Bioethics Blogs

A Background on Deliberation and Education in Bioethics

Last August, the Presidential Commission for the Study of Bioethical Issues (Bioethics Commission) began formally discussing the role of deliberation and education in bioethics. As a part of this examination, the Bioethics Commission is exploring the idea of teaching deliberation as a tool to promote ethical literacy.

From the start, the Bioethics Commission has adopted democratic deliberation as its process for decision making. At the heart of this process is open and robust dialogue, demonstrated in the Commission’s quarterly public meetings, held most recently on May 27, 2015. The goal of democratic deliberation and the Commission’s decision-making process is not to have Commission members agree completely on all issues; instead, members strive to clearly identify issues during their deliberation and to reach consensus as to what advice to offer on how to navigate such issues.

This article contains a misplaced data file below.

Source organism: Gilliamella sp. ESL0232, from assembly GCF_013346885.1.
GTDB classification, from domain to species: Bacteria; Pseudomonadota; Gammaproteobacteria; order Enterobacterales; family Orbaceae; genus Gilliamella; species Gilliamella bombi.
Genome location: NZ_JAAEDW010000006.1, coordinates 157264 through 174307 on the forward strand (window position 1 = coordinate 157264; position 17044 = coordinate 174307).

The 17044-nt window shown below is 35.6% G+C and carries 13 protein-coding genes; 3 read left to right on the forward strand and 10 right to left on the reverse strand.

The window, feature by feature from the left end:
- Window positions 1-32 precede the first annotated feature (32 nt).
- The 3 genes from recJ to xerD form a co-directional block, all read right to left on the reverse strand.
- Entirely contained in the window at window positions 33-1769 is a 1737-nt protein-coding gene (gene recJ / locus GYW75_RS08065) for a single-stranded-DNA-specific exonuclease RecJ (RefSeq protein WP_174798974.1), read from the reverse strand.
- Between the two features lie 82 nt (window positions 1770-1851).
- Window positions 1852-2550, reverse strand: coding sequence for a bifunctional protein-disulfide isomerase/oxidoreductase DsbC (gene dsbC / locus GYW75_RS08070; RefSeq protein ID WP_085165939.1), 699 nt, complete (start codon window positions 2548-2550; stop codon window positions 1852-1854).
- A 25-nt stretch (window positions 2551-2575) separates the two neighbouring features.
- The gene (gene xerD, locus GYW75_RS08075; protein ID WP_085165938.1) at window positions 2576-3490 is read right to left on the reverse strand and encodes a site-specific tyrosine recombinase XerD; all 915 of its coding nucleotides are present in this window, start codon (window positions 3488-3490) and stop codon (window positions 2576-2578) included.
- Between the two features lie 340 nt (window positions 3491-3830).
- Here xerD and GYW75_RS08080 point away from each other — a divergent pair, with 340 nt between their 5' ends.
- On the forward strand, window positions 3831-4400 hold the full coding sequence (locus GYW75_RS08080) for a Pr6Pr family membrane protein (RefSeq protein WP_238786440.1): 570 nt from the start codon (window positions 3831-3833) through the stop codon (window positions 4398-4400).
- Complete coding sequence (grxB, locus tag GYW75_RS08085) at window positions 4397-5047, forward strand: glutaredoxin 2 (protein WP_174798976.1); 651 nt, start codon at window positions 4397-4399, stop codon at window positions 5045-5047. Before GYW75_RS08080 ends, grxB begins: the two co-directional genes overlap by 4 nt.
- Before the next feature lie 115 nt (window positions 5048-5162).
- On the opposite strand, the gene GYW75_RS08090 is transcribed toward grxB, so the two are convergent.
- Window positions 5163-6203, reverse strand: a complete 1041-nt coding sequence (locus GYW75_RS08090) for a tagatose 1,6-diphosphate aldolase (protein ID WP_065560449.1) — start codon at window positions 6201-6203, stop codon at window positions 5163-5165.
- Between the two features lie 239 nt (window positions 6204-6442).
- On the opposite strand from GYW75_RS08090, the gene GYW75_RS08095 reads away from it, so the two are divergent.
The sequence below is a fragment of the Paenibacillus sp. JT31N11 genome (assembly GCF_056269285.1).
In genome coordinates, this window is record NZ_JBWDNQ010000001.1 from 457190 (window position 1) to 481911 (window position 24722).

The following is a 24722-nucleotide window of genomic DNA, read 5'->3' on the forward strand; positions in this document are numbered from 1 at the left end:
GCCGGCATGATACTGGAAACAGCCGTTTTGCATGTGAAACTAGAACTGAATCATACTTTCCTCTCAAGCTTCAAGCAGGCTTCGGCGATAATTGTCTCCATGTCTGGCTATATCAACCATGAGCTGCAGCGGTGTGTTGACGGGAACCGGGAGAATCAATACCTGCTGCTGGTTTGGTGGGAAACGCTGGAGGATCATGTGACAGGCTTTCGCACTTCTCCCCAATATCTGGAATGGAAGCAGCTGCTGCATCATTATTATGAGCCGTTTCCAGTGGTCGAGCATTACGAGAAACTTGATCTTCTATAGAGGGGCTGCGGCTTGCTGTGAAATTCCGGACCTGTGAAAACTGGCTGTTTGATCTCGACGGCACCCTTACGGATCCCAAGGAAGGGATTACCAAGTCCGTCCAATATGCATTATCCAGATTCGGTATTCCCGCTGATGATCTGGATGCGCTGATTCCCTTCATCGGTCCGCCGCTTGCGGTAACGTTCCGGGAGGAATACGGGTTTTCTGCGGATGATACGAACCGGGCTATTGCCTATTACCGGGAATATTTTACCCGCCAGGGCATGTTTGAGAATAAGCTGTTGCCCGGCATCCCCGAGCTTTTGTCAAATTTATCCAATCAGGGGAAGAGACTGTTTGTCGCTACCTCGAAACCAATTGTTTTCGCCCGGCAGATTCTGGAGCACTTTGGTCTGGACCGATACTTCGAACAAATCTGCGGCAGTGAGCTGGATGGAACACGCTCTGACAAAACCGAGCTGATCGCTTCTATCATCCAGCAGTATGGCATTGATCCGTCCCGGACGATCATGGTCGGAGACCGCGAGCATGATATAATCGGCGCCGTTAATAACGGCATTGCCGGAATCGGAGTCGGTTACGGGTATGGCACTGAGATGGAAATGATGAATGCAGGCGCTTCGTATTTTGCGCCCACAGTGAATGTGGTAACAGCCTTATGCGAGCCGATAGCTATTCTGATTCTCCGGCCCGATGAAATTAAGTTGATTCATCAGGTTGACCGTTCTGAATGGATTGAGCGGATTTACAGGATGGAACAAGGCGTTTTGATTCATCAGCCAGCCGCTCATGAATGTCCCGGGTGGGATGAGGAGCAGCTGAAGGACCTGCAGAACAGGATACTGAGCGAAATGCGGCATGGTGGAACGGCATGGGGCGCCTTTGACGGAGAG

Bioethics by its very nature is a multidisciplinary field, bringing together experts in medicine, law, science, and philosophy; however, there remains a need for improved bioethics education. Noting this educational gap, the Bioethics Commission has developed pedagogical materials to support the teaching of bioethics ideas, principles, and theories across many areas of study. The creation of these educational materials serves to further promote the development of deliberative democracy.

The resulting capstone report will serve to represent the Bioethics Commission’s “commitment to advance and promote education and deliberation on some of the most important issues of bioethics in our time,” said Commission Chair Dr. Amy Gutmann. “Recognizing that education is required for informed deliberation, and that deliberation enhances education at all levels, this new report will integrate deliberation and education as overarching themes of the Commission’s work, and focus on their symbiotic relationship as twin pillars of public bioethics,” Gutmann said.

The views, opinions and positions expressed by these authors and blogs are theirs and do not necessarily represent that of the Bioethics Research Library and Kennedy Institute of Ethics or Georgetown University.